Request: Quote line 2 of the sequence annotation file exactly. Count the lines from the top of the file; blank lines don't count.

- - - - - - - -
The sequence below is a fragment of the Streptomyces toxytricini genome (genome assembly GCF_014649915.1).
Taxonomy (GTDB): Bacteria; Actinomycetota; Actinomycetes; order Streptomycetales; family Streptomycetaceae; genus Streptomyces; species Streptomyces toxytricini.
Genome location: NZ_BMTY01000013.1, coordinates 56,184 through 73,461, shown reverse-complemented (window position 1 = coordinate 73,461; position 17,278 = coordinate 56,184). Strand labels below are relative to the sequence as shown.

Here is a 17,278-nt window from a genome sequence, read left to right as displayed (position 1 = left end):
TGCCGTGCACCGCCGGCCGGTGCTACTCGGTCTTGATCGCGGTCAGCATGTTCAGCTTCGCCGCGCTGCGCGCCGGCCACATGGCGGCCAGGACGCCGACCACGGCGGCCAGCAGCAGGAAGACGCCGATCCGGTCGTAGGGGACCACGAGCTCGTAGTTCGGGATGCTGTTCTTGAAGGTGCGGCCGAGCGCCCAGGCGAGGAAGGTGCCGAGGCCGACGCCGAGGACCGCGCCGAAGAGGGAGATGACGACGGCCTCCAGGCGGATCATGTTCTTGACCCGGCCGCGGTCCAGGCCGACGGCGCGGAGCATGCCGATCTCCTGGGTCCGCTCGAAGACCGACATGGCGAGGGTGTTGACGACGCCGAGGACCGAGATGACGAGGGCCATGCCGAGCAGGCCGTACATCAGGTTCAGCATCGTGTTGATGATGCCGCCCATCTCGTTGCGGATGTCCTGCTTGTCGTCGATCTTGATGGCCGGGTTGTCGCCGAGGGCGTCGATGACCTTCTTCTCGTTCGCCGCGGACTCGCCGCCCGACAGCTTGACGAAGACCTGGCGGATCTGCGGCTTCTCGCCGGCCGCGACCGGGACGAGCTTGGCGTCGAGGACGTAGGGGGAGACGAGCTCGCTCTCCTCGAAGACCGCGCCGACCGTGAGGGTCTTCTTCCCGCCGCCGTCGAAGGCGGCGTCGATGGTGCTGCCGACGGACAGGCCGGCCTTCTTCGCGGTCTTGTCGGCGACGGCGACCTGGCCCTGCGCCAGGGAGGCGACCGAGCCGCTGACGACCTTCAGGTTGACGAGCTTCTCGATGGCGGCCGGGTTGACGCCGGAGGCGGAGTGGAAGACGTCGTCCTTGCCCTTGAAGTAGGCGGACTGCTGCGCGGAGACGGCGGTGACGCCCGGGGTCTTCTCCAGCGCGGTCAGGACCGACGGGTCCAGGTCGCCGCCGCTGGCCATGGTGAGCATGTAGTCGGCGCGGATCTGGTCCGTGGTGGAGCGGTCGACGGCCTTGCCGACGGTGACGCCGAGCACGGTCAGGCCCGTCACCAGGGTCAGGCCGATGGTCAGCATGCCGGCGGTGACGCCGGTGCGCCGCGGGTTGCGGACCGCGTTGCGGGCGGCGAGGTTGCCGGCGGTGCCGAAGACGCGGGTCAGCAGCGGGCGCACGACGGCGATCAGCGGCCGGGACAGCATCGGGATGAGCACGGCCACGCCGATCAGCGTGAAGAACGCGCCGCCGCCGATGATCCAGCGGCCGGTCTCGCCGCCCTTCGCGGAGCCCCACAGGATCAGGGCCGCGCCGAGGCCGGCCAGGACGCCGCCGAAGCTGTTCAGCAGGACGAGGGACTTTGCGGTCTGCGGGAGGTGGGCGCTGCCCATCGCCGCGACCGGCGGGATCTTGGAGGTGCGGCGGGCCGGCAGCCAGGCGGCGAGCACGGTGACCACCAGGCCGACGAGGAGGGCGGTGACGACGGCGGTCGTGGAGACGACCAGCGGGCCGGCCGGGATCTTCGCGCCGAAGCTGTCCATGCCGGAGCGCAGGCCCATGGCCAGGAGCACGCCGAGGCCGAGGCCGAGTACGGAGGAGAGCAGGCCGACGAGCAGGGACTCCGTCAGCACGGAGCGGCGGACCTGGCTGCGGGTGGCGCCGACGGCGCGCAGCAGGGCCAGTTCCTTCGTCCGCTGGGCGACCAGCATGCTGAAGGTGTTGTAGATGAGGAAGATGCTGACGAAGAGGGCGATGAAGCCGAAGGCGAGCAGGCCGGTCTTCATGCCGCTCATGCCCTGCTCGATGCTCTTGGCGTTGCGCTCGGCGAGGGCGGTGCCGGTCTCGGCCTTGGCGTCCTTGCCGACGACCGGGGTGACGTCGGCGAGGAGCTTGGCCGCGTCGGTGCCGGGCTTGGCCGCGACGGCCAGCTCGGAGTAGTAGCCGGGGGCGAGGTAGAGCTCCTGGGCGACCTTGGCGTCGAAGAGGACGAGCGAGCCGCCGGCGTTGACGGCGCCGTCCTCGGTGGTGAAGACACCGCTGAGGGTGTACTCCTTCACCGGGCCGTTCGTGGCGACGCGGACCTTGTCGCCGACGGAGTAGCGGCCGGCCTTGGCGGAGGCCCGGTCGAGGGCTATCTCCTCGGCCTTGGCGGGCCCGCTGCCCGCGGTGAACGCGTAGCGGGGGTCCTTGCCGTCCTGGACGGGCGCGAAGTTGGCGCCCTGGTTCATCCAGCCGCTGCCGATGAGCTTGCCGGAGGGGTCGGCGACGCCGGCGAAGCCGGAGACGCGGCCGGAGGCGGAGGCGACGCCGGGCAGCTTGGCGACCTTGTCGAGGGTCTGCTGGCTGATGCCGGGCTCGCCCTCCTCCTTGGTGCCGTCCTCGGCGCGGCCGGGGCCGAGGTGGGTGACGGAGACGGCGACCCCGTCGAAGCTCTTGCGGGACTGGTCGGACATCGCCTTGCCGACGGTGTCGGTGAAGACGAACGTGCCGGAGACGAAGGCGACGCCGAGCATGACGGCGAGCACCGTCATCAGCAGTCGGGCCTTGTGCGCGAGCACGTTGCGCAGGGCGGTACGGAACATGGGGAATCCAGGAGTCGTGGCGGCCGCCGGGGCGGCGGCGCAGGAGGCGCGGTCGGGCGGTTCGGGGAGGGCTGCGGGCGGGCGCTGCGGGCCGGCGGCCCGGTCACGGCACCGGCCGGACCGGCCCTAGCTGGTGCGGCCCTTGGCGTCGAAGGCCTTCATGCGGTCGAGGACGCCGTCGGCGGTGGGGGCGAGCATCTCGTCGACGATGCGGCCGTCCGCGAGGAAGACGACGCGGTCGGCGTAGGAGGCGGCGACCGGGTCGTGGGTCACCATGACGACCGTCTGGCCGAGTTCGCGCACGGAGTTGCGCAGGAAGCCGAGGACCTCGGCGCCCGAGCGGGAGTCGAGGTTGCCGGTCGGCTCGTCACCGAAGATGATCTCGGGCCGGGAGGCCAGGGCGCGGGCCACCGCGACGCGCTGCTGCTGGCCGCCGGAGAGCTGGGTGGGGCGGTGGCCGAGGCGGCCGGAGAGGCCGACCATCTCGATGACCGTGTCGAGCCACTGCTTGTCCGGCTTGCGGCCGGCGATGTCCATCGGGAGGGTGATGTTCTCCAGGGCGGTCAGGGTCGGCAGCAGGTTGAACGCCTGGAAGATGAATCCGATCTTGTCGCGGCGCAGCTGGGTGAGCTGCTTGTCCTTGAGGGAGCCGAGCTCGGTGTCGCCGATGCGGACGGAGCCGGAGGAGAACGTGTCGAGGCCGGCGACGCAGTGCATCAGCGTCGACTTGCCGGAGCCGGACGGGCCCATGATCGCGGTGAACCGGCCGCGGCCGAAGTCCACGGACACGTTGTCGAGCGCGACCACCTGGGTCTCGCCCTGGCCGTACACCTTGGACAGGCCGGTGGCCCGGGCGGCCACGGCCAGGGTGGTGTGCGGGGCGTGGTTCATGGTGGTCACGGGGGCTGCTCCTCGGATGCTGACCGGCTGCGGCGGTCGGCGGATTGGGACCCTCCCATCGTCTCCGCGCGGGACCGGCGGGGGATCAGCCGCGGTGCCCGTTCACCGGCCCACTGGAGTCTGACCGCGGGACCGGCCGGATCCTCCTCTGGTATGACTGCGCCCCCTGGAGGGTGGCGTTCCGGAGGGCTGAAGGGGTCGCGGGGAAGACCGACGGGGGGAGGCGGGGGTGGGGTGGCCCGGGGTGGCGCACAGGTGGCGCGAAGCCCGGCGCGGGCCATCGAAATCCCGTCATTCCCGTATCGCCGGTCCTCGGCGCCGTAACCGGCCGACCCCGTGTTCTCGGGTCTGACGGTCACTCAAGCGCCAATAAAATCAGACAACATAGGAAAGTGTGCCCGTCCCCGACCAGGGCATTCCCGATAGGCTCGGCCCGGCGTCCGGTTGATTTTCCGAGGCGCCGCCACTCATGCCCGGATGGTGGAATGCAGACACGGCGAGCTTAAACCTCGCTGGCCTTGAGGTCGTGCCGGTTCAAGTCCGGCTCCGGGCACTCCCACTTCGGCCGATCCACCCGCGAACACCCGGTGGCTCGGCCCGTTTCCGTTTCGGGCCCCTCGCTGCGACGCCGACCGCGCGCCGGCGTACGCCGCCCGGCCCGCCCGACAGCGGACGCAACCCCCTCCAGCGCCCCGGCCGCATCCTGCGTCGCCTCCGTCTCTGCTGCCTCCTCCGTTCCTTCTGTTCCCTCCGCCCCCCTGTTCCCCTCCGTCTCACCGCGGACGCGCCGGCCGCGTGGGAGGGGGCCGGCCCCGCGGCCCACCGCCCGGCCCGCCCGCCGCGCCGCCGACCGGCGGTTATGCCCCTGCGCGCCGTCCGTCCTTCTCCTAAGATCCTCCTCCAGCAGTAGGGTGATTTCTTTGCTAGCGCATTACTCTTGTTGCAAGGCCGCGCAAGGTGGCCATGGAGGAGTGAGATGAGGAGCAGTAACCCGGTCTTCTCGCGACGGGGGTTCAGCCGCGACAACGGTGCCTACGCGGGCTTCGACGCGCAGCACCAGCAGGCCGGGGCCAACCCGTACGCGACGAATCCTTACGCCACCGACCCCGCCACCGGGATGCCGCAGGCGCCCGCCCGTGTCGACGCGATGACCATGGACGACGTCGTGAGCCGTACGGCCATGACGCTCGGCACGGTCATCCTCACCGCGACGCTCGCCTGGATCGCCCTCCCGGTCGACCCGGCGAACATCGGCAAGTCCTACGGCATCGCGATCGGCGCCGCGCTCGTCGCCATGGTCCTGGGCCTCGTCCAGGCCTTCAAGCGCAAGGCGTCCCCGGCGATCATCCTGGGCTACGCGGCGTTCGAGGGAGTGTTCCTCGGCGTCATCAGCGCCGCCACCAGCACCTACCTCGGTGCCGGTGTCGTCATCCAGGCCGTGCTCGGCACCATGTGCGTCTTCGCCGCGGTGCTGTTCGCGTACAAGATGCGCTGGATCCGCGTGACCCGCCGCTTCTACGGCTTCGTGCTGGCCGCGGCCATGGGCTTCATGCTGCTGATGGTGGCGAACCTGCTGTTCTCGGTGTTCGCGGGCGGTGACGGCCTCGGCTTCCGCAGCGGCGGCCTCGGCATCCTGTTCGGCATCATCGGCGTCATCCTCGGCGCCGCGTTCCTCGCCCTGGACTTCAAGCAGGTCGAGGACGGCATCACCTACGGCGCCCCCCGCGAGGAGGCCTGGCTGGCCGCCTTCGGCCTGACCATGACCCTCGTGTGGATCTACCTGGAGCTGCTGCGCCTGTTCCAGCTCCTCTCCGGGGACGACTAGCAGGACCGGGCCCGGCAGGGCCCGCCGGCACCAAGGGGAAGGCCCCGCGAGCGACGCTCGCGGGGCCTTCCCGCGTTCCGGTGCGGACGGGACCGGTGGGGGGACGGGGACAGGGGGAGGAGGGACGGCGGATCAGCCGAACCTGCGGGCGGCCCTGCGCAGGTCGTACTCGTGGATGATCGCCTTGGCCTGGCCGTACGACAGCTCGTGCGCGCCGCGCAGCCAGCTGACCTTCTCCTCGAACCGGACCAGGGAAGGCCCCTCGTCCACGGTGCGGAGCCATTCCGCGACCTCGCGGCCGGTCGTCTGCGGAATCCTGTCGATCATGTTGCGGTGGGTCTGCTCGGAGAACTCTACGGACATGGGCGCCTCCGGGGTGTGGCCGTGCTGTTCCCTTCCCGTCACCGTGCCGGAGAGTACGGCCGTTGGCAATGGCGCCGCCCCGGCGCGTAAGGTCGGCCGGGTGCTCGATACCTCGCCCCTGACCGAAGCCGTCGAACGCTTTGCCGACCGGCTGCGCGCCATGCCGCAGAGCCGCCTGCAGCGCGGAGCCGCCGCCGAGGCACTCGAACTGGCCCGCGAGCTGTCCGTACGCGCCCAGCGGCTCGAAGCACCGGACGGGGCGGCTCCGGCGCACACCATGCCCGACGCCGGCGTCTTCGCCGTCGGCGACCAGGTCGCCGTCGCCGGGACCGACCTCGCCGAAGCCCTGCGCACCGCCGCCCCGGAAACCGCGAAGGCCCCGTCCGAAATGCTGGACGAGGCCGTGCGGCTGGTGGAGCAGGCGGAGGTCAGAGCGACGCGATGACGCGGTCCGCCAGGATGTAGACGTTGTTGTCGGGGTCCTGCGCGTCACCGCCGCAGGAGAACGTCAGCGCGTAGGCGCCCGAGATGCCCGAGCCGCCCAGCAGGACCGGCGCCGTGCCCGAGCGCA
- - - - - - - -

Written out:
Taxonomy (GTDB): Bacteria; Actinomycetota; Actinomycetes; order Streptomycetales; family Streptomycetaceae; genus Streptomyces; species Streptomyces toxytricini.